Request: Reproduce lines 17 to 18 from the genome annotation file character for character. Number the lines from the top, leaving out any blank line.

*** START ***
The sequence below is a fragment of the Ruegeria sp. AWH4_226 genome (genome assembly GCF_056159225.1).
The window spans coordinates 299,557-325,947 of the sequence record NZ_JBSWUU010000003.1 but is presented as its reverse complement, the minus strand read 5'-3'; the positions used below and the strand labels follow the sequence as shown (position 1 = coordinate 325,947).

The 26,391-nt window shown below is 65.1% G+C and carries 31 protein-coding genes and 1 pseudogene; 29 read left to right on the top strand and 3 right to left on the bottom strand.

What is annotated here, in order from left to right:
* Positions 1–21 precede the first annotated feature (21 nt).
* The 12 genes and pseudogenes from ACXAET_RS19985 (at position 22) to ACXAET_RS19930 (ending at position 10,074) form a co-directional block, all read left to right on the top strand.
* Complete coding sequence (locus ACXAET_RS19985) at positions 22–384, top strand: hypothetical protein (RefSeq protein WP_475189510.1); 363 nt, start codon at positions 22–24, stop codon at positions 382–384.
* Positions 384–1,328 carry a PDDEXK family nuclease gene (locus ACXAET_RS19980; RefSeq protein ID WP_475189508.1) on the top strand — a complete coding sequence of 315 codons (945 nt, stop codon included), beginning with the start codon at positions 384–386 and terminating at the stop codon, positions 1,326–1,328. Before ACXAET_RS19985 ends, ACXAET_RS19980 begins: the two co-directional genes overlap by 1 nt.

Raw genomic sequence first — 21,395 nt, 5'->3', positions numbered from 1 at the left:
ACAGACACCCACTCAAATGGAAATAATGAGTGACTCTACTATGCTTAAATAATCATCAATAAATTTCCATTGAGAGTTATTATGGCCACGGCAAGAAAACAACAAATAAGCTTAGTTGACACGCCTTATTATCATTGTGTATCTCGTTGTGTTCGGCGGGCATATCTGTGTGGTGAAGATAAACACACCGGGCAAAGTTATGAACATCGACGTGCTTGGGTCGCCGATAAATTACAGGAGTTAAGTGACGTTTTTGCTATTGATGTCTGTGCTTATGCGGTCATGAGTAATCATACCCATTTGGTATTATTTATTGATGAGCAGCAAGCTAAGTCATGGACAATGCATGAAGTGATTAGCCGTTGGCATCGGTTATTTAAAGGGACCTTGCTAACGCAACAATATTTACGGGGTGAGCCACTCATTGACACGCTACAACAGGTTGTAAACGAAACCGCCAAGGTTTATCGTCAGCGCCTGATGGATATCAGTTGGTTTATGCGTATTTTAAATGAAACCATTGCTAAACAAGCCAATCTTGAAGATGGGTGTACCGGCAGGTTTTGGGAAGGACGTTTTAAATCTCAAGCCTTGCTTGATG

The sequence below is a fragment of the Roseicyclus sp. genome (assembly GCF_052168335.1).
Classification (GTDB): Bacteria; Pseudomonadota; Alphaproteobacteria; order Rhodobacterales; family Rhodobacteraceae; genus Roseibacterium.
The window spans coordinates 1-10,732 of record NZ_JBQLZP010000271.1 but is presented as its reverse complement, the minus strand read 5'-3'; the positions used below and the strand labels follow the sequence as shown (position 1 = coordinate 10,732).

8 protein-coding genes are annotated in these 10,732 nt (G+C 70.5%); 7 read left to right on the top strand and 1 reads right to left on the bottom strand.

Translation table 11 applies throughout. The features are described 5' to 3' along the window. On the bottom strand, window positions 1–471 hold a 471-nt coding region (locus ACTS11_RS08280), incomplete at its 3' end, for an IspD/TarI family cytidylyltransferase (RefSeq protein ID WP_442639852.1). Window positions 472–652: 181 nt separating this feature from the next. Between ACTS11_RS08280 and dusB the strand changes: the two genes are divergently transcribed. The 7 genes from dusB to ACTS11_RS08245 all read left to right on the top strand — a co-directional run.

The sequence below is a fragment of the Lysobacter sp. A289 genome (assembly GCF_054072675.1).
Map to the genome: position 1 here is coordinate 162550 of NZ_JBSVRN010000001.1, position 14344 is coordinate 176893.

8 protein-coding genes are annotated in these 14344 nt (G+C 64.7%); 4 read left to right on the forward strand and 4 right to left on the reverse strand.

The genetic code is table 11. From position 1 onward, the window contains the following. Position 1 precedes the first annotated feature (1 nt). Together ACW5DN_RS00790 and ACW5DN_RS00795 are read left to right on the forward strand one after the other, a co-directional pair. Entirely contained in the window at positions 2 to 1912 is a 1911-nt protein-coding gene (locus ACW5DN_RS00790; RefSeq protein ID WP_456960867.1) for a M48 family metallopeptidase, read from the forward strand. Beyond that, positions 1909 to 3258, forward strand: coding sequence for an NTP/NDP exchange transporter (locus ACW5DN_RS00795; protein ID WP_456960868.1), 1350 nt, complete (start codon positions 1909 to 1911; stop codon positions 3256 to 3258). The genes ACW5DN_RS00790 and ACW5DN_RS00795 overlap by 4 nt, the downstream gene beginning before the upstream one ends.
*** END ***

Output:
Map to the genome: position 1 here is coordinate 162550 of NZ_JBSVRN010000001.1, position 14344 is coordinate 176893.

8 protein-coding genes are annotated in these 14344 nt (G+C 64.7%); 4 read left to right on the forward strand and 4 right to left on the reverse strand.